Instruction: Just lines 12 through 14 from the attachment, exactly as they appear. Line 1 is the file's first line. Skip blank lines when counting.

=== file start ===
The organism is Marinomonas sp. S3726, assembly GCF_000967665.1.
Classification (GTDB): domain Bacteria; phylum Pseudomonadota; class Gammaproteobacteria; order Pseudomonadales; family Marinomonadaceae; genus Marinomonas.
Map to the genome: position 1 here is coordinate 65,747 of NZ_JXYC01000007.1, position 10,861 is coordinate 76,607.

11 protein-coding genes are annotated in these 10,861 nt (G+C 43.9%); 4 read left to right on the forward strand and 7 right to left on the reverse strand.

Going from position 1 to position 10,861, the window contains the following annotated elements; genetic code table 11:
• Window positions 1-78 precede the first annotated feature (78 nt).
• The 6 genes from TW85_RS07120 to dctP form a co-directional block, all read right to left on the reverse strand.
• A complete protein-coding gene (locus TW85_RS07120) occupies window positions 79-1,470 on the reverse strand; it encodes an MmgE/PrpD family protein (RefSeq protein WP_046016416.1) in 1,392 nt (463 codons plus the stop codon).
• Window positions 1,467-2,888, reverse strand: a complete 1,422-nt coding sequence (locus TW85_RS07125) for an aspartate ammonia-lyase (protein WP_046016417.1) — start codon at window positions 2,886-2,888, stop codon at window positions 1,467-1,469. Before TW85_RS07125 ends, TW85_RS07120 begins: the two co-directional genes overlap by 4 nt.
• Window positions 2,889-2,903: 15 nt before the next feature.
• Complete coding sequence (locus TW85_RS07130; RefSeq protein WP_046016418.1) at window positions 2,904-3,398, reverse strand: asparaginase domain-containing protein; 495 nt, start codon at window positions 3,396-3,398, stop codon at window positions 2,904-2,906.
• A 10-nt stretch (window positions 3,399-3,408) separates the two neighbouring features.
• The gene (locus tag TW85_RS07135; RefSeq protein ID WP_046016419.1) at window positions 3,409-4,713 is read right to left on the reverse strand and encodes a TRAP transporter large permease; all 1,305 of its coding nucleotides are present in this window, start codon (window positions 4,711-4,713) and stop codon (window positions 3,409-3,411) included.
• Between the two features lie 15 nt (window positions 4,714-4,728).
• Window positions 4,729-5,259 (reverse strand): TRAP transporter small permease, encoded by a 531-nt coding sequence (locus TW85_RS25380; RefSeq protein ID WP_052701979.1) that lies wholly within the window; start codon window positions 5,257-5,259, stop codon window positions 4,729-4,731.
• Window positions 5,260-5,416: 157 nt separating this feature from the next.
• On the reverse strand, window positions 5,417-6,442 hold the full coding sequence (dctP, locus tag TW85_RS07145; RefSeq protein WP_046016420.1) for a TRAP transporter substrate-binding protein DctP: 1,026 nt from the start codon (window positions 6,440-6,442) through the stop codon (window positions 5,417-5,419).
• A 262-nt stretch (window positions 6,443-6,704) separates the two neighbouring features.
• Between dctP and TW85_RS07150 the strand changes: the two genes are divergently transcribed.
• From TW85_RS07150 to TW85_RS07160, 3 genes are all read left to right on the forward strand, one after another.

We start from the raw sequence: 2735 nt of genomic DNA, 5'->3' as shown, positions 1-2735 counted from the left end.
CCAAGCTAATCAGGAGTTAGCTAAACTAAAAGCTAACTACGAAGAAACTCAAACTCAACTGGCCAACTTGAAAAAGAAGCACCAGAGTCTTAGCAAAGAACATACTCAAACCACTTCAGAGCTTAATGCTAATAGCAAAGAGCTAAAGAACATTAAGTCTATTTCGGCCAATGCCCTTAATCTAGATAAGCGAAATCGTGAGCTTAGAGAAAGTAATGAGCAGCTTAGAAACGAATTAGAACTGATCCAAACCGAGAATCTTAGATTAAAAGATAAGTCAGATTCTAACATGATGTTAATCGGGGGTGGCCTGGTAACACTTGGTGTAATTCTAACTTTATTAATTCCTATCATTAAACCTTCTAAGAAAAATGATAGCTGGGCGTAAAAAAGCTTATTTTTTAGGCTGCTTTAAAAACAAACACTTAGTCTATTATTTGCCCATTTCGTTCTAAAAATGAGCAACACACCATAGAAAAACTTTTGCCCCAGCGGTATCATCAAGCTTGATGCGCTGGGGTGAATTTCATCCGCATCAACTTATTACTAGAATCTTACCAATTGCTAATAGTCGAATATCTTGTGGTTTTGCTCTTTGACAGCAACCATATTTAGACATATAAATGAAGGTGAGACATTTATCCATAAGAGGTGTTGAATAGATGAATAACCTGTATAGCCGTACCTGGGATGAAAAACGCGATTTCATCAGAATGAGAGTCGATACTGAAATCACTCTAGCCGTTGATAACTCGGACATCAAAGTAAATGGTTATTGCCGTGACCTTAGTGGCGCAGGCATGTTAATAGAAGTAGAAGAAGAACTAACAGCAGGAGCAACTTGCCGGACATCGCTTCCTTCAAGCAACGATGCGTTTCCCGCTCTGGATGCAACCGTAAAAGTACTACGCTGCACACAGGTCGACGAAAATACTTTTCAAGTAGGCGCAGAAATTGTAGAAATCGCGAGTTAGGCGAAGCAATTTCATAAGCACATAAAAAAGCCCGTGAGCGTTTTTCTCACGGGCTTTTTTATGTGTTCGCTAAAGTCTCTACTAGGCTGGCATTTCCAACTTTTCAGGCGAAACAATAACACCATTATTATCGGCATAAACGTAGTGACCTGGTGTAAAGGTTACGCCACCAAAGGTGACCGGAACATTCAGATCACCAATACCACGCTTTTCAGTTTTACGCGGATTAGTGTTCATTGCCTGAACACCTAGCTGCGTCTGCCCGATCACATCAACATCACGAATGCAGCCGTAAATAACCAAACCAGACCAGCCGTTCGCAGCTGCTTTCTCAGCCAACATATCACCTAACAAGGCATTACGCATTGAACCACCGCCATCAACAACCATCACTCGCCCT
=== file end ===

• A 10-nt stretch (window positions 3,399-3,408) separates the two neighbouring features.
• The gene (locus tag TW85_RS07135; RefSeq protein ID WP_046016419.1) at window positions 3,409-4,713 is read right to left on the reverse strand and encodes a TRAP transporter large permease; all 1,305 of its coding nucleotides are present in this window, start codon (window positions 4,711-4,713) and stop codon (window positions 3,409-3,411) included.
• Between the two features lie 15 nt (window positions 4,714-4,728).